Thursday, April 7, 2011

Tale of Two Thrashers...TEXAS (7 April)

After yesterday's Brown Thrasher in Boy Scout, we arrived at South Padre, a stone's throw from Mexico (for the Tip 'O Texas birding weekend) and walked right into a rather tame Long-billed Thrasher at the convention center which made fot a nice comparison with the similar Brown of yesterday. Essentially it comes down to eye color, with the distinctly orange eye color of Long-billed compared to the yellow irides of Brown Thrasher. Furthermore the bright rust upperparts of Brown are lacking in Long-billed.

Ridiculously tame warblers at South Padre to come...

Tuesday, April 5, 2011

Birds in Flight...TEXAS (5 April)

Unfortunately yesterday's front passed through so quickly that today we had to console ourselves with a foray for shorebirds and long sessions shooting birds at the marvelous Smith Oaks rookery. The warblers may have scuppered our plans, although the shorebirds were in fine fettle. A venture into some boggy fields to the north of Winnie saw us with a healthy contingent of American Golden Plovers and Pectoral Sandpipers, a mass of Whimbrel and a handful of rich buffy Buff-breasted Sandpipers. The skies above were dominated by some low-flying Swainson's Hawks, and another distinctly drier field held upwards of 30 Upland Sandpipers too. Highlights in the woods today included Yellow-throated Warbler and Blue-headed Vireo, and continuing Eastern Towhees showing off by the Boy Scout Woods grandstand (High Island). The day finished with some typically excellent views of Roseate Spoonbills swooping low past the platforms overlooking the claybottom Pond rookery at Smith.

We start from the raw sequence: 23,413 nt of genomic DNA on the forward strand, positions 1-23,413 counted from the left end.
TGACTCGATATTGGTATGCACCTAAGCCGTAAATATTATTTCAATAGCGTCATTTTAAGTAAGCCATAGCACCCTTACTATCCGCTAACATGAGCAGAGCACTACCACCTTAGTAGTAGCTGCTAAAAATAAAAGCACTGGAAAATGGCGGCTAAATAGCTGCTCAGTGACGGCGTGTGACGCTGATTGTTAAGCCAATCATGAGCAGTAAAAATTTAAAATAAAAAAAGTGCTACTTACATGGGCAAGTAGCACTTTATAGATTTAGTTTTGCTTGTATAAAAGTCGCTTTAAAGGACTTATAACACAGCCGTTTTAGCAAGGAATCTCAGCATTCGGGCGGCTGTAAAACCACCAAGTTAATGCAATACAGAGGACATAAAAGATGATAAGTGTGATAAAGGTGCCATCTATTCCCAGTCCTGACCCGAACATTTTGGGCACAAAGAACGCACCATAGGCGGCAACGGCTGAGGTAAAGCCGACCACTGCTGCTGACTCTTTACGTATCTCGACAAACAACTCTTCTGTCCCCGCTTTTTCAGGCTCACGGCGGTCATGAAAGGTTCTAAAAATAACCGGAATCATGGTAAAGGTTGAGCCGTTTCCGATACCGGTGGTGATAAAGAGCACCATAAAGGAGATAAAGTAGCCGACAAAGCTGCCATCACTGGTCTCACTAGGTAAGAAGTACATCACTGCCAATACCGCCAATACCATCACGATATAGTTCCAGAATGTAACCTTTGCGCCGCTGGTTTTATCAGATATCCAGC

Friday, April 1, 2011

More from Anahuac...TEXAS (31 March)

Readying for another splendid month of migration madness on the Upper Texas Coast, we ventured to Anahuac NWR, and as well as several obliging King Rails and a Bittern (see below), we saw many birds typical of this freshwater refuge. Pied-billed Grebes were out in force, many of which sported the black chins of breeding dress.

The mallard lookalike, Mottled Duck, a southern specialty, was hugging the edges on several muddy pools too.

The dominant grackle in such marshy areas was the dark-eyed Boat-tailed Grackle, displaying and calling from a dead snag in the first rays of morning sunlight.

Then on the way out we found a stellar Swainson's Hawk perched just of the highway, that eventually took umbrage to its picture being taken, and drifted off towards the refuge. There's nothing like being at Anahuac just after sunrise or at sunset when the light catches the birds, and the reedbeds, so well. I am looking forward to returning again soon!

Tomorrow more to come from High Island and the coasts of the Bolivar Peninsula. I feel a shorebird bonanza coming on!